For Joan, it was carrying on the Roulstons’ dreams.
“I’d have to say it’s because of what Keith and Jill have started,” she said. “Their passion to put out a product of quality, that people would love to read, has been instilled in me as well. I love what I do and try to do the best I can.”
Joan went on to say she’s proud to be a part of The Citizen team because of how well it’s received.
Over the past 35 years, things have changed significantly at the newspaper, and both say one of the biggest changes has been computers, followed by Keith re-acquiring The Rural Voice.
Dianne said things were very different when she first started doing typesetting.
“When I started, everything was typed on the compugraphic machine - news from the correspondents, even editorial pieces - Keith would type out his news stories, editorials, etc. on his typewriter, edit them and then I would reset on the typesetting machine,” Dianne said. “It would go on to this photographic paper which would feed into a cassette (as it could not be exposed to light).
“You would type so long and then cut it off in the cassette and take it into the dark room and put it through a developer (which you hoped didn’t get stuck - otherwise you started all over again, which happened many times). Then it would be hung to dry and then put through a waxer and then laid out on waxed sheets to create the page,” she said. “Now, we do it all on computers. Most of the news copy and correspondents’ copy that I set comes by e-mail, so a lot of the time it is copy, paste and format the page. The bulk of the typesetting I do is done on deadline day.”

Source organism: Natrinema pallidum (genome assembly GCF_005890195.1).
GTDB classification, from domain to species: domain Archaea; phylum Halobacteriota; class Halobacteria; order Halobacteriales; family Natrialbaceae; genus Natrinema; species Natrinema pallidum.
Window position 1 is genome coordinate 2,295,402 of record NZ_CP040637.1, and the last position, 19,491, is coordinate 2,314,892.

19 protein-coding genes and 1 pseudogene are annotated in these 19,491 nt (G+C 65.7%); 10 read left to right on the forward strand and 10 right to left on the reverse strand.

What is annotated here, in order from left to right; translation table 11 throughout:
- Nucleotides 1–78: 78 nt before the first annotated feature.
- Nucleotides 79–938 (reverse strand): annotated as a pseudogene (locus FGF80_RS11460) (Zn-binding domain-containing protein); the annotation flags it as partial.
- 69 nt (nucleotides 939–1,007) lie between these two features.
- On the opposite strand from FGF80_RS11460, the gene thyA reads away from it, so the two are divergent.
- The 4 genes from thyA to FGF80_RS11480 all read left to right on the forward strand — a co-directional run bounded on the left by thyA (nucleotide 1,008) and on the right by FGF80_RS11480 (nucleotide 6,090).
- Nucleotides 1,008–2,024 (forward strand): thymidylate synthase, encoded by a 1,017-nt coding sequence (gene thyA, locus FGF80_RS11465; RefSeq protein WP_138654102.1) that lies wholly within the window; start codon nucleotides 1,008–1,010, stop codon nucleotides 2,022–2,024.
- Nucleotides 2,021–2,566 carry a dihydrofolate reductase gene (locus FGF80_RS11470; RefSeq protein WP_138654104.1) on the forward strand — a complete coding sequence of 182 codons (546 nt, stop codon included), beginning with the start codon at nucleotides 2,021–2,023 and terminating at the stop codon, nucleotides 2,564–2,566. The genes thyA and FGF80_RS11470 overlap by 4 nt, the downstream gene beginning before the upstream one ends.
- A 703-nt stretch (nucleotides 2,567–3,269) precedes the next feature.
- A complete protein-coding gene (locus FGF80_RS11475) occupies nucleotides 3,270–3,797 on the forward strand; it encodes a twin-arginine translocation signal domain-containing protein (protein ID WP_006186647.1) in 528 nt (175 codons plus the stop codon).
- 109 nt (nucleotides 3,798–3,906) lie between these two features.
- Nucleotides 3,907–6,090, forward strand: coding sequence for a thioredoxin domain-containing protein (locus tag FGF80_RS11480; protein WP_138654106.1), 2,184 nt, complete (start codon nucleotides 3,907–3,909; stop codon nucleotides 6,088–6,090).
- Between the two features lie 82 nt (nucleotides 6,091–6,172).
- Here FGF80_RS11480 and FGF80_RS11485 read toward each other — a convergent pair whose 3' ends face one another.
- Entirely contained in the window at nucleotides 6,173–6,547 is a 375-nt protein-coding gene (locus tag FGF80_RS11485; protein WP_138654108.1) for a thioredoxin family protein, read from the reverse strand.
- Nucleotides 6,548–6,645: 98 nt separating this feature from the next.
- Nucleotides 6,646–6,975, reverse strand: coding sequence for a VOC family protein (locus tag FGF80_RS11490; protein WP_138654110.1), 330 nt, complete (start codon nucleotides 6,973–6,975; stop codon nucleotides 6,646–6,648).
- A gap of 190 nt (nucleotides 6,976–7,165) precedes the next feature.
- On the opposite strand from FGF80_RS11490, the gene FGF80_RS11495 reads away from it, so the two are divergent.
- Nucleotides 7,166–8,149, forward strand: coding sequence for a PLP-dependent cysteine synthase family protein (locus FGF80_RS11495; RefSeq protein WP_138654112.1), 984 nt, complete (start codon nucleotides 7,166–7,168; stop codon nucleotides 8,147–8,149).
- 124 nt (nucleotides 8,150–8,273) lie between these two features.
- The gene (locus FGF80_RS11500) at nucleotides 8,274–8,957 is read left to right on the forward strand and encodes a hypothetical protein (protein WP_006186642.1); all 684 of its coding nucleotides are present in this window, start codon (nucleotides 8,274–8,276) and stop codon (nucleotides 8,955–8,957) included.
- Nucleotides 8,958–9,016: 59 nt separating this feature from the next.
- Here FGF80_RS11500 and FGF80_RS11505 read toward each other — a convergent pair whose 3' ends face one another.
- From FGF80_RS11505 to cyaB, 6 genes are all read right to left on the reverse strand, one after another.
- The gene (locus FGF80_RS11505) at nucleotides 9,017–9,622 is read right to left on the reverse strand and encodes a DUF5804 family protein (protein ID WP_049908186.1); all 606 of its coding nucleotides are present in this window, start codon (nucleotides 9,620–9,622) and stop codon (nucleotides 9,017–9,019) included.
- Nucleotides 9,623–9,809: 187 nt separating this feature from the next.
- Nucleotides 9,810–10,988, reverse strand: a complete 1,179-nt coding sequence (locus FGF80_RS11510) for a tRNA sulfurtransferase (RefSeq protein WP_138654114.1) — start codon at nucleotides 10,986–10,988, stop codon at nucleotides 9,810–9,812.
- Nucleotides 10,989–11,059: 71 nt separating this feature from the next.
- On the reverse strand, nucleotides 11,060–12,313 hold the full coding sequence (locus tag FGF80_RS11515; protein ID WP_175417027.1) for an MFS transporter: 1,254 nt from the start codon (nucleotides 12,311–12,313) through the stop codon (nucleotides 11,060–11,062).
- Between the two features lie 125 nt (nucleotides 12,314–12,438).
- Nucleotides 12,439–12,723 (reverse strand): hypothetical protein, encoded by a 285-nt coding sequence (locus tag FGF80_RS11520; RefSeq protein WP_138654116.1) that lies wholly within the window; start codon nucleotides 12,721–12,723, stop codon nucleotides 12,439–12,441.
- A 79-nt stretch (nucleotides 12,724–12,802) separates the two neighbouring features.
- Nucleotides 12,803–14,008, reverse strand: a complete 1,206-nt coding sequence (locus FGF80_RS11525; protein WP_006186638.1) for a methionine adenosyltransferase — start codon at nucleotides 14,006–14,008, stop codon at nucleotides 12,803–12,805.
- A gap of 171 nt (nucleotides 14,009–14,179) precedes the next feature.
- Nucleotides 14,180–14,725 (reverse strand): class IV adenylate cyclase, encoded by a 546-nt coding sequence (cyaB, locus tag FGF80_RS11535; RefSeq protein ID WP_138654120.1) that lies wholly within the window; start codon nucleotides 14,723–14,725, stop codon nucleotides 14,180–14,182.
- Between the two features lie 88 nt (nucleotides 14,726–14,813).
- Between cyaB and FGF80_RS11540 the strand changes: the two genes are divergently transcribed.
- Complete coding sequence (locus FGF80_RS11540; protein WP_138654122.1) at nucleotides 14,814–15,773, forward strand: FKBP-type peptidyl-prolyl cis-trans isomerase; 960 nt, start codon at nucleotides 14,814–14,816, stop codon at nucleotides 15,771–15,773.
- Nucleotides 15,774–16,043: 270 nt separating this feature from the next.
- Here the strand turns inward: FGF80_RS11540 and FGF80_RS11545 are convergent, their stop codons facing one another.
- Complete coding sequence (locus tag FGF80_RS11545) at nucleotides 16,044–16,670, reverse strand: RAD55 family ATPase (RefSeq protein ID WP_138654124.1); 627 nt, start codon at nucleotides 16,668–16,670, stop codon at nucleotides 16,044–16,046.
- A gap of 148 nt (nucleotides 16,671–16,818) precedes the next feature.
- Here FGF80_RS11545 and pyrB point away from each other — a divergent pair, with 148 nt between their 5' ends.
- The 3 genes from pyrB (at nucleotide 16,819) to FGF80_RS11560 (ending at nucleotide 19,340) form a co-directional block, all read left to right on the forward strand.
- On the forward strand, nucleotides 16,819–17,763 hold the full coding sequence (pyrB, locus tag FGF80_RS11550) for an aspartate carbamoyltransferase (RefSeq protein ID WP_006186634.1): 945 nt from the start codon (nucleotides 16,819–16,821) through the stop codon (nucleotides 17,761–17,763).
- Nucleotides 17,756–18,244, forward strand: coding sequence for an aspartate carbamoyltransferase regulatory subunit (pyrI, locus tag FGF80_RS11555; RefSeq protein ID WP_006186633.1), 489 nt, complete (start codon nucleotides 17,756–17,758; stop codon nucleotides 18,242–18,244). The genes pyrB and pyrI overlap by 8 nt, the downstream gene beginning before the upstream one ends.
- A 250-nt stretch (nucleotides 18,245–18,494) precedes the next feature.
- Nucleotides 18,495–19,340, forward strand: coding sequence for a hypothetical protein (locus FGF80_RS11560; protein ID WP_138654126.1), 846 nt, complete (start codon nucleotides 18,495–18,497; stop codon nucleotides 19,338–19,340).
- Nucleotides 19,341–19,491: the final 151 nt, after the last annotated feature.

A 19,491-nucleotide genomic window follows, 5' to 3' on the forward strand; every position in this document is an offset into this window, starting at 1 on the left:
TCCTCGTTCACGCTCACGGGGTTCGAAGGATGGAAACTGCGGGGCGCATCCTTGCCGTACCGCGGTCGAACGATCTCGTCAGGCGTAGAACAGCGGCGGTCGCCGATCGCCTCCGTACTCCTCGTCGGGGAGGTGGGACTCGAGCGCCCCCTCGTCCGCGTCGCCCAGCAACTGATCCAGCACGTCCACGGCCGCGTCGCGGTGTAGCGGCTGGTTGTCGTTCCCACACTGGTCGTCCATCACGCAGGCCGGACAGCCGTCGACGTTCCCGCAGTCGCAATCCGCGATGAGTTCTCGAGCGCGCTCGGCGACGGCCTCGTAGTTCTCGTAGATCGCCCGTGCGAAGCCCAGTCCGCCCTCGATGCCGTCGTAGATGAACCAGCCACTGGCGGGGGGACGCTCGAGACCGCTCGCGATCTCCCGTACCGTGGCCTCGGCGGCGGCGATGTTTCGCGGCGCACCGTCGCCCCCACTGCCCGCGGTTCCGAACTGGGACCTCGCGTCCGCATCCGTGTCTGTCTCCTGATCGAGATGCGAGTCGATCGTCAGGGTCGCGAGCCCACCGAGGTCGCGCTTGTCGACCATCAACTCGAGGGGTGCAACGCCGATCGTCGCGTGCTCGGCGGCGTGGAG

Other parts of Dianne’s job have been modernized as well. She points to invoicing and bookkeeping, which was done on a typewriter or by hand, that is now all computerized.
Joan said she could fill an entire issue of The Citizen with the changes that have happened over the years, but said her biggest adjustment was when she returned to work after being on her second maternity leave.
“Not only did we have computers but we had The Rural Voice magazine,” she said.
Joan said she doesn’t always take to change right away, so it was chaotic for her.
“We had a lot of people crammed into a small space,” she said. “At that point, I personally didn’t have a lot to do with the magazine. They moved in with their own advertising production - we just had to stay out of the way more or less.”
Dianne agreed, saying that having The Rural Voice back and switching to computers provided a steep learning curve and several adjustments.
Joan said that, with people joining and leaving the company, a chance came for her to try her hand at advertising production for The Rural Voice, which she took on with Keith’s encouragement.